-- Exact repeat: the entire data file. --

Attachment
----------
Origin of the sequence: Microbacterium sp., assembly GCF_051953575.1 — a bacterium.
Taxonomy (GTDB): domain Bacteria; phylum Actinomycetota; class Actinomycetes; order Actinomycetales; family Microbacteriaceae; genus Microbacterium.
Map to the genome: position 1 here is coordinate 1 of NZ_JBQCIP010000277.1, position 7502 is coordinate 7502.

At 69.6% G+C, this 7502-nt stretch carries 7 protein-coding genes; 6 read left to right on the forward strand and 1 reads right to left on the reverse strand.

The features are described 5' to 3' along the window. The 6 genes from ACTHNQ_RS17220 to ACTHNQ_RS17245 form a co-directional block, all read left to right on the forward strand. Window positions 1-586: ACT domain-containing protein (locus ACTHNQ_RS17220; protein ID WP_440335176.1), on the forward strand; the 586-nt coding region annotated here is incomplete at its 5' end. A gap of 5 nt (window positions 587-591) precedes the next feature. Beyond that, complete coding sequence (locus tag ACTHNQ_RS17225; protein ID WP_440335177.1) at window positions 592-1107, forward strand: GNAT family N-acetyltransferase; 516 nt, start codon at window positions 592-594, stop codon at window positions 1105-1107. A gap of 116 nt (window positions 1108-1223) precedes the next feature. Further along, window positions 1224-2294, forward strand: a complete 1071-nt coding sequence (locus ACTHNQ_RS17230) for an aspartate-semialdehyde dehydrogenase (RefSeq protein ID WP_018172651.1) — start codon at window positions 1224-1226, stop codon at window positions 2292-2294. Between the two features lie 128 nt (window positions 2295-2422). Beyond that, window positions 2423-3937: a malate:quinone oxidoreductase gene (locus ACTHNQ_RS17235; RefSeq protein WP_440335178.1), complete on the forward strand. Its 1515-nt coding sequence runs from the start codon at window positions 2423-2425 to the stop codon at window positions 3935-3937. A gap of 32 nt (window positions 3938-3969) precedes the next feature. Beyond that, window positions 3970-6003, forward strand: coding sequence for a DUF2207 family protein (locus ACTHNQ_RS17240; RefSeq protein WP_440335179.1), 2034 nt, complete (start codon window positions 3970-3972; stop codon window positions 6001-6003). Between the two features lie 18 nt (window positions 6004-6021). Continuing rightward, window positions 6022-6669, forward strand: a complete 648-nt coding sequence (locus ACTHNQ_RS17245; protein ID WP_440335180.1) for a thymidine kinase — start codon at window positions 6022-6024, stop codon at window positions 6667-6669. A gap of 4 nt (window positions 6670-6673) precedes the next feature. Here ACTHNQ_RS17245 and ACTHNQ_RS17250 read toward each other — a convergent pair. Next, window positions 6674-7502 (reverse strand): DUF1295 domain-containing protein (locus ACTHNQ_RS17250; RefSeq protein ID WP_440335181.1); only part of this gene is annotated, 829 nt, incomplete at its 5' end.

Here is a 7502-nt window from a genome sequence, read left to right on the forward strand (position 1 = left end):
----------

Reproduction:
Origin of the sequence: Microbacterium sp., assembly GCF_051953575.1 — a bacterium.
Taxonomy (GTDB): domain Bacteria; phylum Actinomycetota; class Actinomycetes; order Actinomycetales; family Microbacteriaceae; genus Microbacterium.
Map to the genome: position 1 here is coordinate 1 of NZ_JBQCIP010000277.1, position 7502 is coordinate 7502.

At 69.6% G+C, this 7502-nt stretch carries 7 protein-coding genes; 6 read left to right on the forward strand and 1 reads right to left on the reverse strand.

The features are described 5' to 3' along the window. The 6 genes from ACTHNQ_RS17220 to ACTHNQ_RS17245 form a co-directional block, all read left to right on the forward strand. Window positions 1-586: ACT domain-containing protein (locus ACTHNQ_RS17220; protein ID WP_440335176.1), on the forward strand; the 586-nt coding region annotated here is incomplete at its 5' end. A gap of 5 nt (window positions 587-591) precedes the next feature. Beyond that, complete coding sequence (locus tag ACTHNQ_RS17225; protein ID WP_440335177.1) at window positions 592-1107, forward strand: GNAT family N-acetyltransferase; 516 nt, start codon at window positions 592-594, stop codon at window positions 1105-1107. A gap of 116 nt (window positions 1108-1223) precedes the next feature. Further along, window positions 1224-2294, forward strand: a complete 1071-nt coding sequence (locus ACTHNQ_RS17230) for an aspartate-semialdehyde dehydrogenase (RefSeq protein ID WP_018172651.1) — start codon at window positions 1224-1226, stop codon at window positions 2292-2294. Between the two features lie 128 nt (window positions 2295-2422). Beyond that, window positions 2423-3937: a malate:quinone oxidoreductase gene (locus ACTHNQ_RS17235; RefSeq protein WP_440335178.1), complete on the forward strand. Its 1515-nt coding sequence runs from the start codon at window positions 2423-2425 to the stop codon at window positions 3935-3937. A gap of 32 nt (window positions 3938-3969) precedes the next feature. Beyond that, window positions 3970-6003, forward strand: coding sequence for a DUF2207 family protein (locus ACTHNQ_RS17240; RefSeq protein WP_440335179.1), 2034 nt, complete (start codon window positions 3970-3972; stop codon window positions 6001-6003). Between the two features lie 18 nt (window positions 6004-6021). Continuing rightward, window positions 6022-6669, forward strand: a complete 648-nt coding sequence (locus ACTHNQ_RS17245; protein ID WP_440335180.1) for a thymidine kinase — start codon at window positions 6022-6024, stop codon at window positions 6667-6669. A gap of 4 nt (window positions 6670-6673) precedes the next feature. Here ACTHNQ_RS17245 and ACTHNQ_RS17250 read toward each other — a convergent pair. Next, window positions 6674-7502 (reverse strand): DUF1295 domain-containing protein (locus ACTHNQ_RS17250; RefSeq protein ID WP_440335181.1); only part of this gene is annotated, 829 nt, incomplete at its 5' end.

Here is a 7502-nt window from a genome sequence, read left to right on the forward strand (position 1 = left end):